Research in Development in Infancy and Childhood (PSYC-211). Provides the student with research experience on problems of current interest in infant and child development. Must be taken concurrently with 210. Prerequisite: PSYC 100 and PSYC 200. 3
Adult Development and Aging (PSYC-215). This course examines the psychological development and change in adults from young adulthood through old age. Topics include theoretical perspectives, biological and physical changes, individual differences in health and disease, memory and intellectual performance, Alzheimer's disease, personality, gender and social roles, family and intergenerational relationships, friendships, sexuality, career development and work, caregiving, and death and dying. Implications for social programs and services, public policy, and careers and education in gerontology will also be examined. Social, ethnic, historical, and cultural contexts of aging will be considered throughout the semester. Prerequisite: PSYC 100. 4
Research in Adult Development and Aging (PSYC-216). Provides the student with research experience on problems of current interest in adult development. Must be taken concurrently with 215. Prerequisites: PSYC 100 and PSYC 200. 3
Social Psychology (PSYC-220). The study of the nature and causes of individual behavior in social situations. Topics covered include attribution theory, social cognition, non verbal communication, attitude change, prejudice and discrimination, interpersonal attraction, prosocial behavior, aggression, and application of social psychology to the legal system. Prerequisite: PSYC 100. 4
Research in Social Psychology (PSYC-221). Provides the student with research experience on problems of current interest in social psychology. Must be taken concurrently with 220. Prerequisites: PSYC 100 and PSYC 200. 3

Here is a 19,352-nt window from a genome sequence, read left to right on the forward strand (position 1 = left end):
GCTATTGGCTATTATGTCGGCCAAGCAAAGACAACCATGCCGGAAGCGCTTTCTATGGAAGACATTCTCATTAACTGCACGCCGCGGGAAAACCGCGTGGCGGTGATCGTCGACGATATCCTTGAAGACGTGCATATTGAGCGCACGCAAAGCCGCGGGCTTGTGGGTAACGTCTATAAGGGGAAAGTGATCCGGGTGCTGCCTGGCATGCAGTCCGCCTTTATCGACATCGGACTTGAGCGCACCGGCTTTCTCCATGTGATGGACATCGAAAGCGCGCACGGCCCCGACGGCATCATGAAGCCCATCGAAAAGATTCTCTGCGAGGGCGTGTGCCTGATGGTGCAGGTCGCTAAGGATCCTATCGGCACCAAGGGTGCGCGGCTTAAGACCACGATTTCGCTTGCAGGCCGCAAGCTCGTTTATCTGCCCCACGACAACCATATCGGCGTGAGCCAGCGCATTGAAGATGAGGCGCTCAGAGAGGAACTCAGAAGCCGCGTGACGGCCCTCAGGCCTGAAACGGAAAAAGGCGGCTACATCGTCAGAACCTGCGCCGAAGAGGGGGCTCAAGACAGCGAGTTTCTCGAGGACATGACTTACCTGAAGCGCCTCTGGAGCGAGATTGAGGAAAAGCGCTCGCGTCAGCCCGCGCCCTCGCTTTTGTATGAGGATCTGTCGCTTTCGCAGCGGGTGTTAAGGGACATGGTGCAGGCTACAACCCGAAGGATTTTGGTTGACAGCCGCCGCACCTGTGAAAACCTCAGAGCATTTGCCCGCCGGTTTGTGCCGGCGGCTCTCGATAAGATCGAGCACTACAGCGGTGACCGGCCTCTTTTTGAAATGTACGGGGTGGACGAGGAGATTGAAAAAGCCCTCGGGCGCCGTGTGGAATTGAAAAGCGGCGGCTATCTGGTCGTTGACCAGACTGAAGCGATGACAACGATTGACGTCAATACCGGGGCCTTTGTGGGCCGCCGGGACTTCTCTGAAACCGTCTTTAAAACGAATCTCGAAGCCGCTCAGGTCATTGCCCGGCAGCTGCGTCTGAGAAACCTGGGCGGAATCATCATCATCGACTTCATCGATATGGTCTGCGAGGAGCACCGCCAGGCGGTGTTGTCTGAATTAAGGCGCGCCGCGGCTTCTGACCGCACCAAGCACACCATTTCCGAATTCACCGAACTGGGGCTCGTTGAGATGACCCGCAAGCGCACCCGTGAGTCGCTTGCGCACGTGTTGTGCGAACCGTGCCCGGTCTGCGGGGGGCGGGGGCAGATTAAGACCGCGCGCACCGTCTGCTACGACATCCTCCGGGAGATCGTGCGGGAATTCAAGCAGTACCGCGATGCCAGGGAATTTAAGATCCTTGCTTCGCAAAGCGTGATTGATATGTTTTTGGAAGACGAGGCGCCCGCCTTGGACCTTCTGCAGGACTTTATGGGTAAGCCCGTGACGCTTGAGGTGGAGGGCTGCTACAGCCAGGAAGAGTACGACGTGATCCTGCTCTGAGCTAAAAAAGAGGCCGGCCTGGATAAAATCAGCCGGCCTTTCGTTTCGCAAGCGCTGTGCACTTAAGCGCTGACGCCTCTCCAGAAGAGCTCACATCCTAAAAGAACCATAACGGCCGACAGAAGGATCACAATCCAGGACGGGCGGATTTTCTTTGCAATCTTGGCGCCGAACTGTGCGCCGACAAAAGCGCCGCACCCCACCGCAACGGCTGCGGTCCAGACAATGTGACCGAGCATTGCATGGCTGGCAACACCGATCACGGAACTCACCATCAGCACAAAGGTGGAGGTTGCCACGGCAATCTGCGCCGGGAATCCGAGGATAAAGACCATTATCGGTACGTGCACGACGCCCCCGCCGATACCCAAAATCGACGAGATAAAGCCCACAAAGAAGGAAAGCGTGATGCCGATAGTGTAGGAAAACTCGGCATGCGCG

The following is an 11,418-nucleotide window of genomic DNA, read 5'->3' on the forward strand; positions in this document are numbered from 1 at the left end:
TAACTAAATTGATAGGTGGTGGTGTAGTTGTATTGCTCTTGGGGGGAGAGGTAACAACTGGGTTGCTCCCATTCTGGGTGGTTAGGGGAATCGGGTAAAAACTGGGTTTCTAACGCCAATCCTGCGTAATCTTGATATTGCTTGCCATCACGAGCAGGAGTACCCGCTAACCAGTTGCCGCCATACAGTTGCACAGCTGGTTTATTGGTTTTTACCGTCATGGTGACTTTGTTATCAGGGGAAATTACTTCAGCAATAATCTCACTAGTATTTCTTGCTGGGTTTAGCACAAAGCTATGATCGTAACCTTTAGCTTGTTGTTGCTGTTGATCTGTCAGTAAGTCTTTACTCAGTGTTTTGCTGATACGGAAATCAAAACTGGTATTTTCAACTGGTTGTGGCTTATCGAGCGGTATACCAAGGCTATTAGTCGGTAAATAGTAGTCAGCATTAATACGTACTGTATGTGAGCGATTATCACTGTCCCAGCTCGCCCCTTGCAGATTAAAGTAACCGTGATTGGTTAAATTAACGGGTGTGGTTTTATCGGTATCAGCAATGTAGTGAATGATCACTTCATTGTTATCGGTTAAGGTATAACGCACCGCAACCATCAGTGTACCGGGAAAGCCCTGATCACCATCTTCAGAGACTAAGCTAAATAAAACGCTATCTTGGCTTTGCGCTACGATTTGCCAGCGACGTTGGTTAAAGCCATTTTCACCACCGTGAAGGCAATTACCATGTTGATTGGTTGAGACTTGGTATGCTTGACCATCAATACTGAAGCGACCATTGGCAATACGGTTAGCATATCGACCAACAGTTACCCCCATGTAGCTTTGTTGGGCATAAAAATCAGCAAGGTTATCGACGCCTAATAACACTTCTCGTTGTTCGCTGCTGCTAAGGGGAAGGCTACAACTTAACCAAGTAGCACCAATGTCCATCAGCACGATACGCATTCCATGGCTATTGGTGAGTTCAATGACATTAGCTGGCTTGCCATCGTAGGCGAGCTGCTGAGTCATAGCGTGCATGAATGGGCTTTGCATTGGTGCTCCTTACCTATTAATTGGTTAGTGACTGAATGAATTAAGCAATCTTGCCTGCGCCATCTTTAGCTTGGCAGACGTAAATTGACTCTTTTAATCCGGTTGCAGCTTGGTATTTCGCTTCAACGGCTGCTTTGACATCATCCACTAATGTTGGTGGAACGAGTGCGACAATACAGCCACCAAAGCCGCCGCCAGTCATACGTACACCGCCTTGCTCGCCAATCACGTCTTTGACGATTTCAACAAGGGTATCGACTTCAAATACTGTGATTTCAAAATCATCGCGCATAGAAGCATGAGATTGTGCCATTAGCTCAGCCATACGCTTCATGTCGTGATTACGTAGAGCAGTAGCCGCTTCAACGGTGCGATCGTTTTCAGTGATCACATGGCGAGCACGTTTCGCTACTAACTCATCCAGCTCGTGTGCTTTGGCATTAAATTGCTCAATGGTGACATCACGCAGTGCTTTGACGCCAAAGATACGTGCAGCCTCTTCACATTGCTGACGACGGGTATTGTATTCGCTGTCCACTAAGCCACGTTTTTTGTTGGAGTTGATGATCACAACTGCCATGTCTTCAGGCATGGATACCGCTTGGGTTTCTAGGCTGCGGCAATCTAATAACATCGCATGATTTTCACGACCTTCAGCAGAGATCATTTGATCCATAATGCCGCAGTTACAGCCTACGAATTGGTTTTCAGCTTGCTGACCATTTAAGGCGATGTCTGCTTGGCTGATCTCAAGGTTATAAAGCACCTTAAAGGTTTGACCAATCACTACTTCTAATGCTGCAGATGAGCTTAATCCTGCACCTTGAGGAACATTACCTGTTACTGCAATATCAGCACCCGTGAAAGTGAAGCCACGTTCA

Environmental Psychology (PSYC-225). An examination of the relationship between the environment and psychological processes. Topics examined in this course include how the character and the design of our environments can affect psychological well-being, and how certain ways in which we perceive and think can constrain our efforts to comprehend and confront environmental problems. Other topics explored are early environmental experiences and development, environmental stressors such as crowding and noise, territoriality and privacy, environmental aesthetics, cognitive maps and way-finding behavior, effects of institutional size on performance, and attitudes toward the natural environment. Prerequisite: PSYC 100. 4
Research in Environmental Psychology (PSYC-226). Provides the student with experience in conducting field research. A variety of approaches are utilized, including field experiments and naturalistic observation. Must be taken concurrently with 225. Prerequisites: PSYC 100 and PSYC 200. 3
Organizational Psychology (PSYC-230). This course considers the application of psychological theory and methodology to problems of organizations and the functioning of individuals and groups within organizations. Topics include team development and performance, organizational power and politics, organizational culture, leadership and motivation at work, job commitment and satisfaction, organizational change and organizational development. Required for students completing the Organizational Studies certificate. Prerequisite: PSYC 100 or consent of instructor. 4